It’s very possible that we will soon enter a recession. This can be a great growth opportunity for your MSP business.
Technology and cybersecurity needs don’t end with a recession
The need for MSP services is hardly going to be less in a recession. Organizations still need networks, applications, security, and so forth. In fact, security issues often increase in recessions when companies have more disgruntled current and former employees. And the data shows that even a small company can suffer a couple hundred thousand dollars in damages from a single breach; for large companies, it can be in the millions.
That should always get a company’s attention.
Marketing your MSP during a recession
From decades of experience, we know one thing is certain: companies that maintained or grow their marketing during a recession gain market share. Period. Mark Ritson, a global marketing consultant to major brands, recently wrote:
“There is an idiot move at the top of the agenda of all those who do not understand history. They see marketing as a cost. Advertising as a luxury. And brand building as the ultimate vanity. Ergo, when times get tough it’s obvious that the first thing to go is the esoteric brand budget and not performance [direct] marketing with the proven and immediate ROI.”
It turns out that is exactly the wrong move. In case studies going back a century the story is always the same. The companies that maintained ad spend, or even increased it, during a recession saw little advantage during the hard months of the squeeze. But the minute the green shoots of growth appeared their growth was spectacularly superior to competitors that cut back during the recession. Maintain the longtail effects of your marketing your MSP, because its impact is delayed but substantial and it will kick in exactly when you need it as the recession ends.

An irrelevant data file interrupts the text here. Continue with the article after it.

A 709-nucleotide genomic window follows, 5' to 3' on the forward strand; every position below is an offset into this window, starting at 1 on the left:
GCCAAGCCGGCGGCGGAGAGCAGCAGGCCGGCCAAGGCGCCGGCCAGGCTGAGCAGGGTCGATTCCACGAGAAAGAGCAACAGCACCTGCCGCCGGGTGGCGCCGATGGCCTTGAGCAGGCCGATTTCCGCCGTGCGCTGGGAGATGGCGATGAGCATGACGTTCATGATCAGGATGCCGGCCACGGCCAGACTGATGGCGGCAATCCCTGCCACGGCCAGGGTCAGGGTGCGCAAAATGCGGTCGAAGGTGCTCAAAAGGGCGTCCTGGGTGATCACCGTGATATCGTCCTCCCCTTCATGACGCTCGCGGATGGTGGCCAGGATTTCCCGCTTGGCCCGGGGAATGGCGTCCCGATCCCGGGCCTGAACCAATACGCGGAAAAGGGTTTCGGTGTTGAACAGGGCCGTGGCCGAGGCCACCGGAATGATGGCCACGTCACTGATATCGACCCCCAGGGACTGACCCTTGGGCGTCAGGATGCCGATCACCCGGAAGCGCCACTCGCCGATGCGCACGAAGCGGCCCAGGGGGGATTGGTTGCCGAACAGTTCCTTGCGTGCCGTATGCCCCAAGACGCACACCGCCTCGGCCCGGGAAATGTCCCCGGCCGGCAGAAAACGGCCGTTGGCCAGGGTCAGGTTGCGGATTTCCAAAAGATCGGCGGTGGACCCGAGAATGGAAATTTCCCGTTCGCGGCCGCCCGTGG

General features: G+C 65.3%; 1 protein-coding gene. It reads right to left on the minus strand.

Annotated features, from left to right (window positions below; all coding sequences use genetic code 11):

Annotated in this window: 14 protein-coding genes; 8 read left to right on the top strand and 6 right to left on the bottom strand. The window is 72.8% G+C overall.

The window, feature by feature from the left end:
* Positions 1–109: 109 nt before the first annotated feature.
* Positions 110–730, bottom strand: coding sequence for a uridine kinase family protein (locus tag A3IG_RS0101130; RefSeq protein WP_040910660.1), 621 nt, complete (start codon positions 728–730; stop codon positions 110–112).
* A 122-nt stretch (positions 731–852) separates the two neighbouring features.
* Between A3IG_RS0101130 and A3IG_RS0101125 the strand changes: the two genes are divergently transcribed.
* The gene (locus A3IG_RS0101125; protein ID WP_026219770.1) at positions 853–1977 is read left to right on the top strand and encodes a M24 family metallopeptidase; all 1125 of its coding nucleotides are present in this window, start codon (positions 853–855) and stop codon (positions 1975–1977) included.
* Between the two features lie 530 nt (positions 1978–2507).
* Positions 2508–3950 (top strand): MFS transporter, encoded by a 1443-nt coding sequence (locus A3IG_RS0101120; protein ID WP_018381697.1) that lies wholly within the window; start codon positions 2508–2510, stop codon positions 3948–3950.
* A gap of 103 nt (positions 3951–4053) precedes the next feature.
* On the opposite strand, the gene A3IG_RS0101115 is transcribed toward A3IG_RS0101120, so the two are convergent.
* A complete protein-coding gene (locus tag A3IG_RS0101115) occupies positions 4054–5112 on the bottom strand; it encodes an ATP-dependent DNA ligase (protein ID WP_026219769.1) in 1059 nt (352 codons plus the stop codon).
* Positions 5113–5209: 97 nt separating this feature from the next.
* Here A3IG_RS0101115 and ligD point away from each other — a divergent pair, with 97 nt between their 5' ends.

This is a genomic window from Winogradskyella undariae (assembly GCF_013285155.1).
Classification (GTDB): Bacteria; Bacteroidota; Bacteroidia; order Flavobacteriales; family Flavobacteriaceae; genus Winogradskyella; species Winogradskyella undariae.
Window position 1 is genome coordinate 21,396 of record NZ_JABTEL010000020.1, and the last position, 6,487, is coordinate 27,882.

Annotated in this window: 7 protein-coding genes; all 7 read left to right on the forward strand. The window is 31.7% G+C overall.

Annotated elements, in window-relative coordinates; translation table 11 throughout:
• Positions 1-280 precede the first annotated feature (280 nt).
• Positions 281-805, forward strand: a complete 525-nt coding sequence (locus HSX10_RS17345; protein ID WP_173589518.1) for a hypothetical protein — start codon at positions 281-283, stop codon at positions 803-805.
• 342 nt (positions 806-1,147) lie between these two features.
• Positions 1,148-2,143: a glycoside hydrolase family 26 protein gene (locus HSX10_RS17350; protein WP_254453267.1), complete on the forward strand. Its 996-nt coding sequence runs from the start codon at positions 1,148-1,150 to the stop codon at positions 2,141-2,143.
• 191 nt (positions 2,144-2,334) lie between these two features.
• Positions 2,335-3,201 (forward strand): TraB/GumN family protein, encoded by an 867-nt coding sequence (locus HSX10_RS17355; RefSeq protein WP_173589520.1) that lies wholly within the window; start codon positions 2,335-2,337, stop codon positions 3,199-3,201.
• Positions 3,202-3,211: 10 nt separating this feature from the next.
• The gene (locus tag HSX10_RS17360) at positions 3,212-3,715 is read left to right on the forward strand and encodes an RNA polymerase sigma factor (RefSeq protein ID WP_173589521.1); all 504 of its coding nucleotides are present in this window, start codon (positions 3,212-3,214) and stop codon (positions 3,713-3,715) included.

Maintain the longtail effects of your marketing, because its impact is delayed but substantial
How should you market your MSP?
There are two types of marketing: brand marketing builds awareness of your company so that when a company needs a new MSP they will immediately think of you and reach out, and direct marketing is intended to identify the companies that are in the process of hiring a new MSP now. While it might seem that direct marketing is more important, in fact, you need both in roughly a 50/50 balance. Research across hundreds of industries shows that the companies that do more and better brand marketing outgrow those that only do direct marketing.
Companies that are noisier than their competitors tend to grow the fastest.
The marketing law is called Extra Share of Voice (ESOV) – companies that are noisier than their competitors tend to grow the fastest. Specifically, you should have more share of your industry’s noise – emails, events, ads, blog posts, newsletters, videos, infographics, etc. – than your market share. And, lucky you, since most MSPs are bad at marketing or do very little of it, and in a recession will probably even cut back on what little they are doing, by marketing your MSP consistently and well through the recession you can gain a huge ESOV advantage.
Company size is the biggest multiplier of marketing, and in the short run, you can’t do a lot about that. But creativity is by far the second biggest multiplier of marketing your MSP. So don’t do boring marketing!
>> Here’s an example of creative marketing directed at MSPs: a cyber threat report from Connectwise.
>> And a State of Startup Security report from Vanta.
What valuable content could you create for your target market?
You could host an event for potential customers. Customers love hearing from other customers instead of from the company that’s trying to sell them. In its early days, Salesforce very successfully marketed itself by hosting events in which virtually all of the speaking to potential customers was done by current customers talking about their challenges and how Salesforce helped them meet them.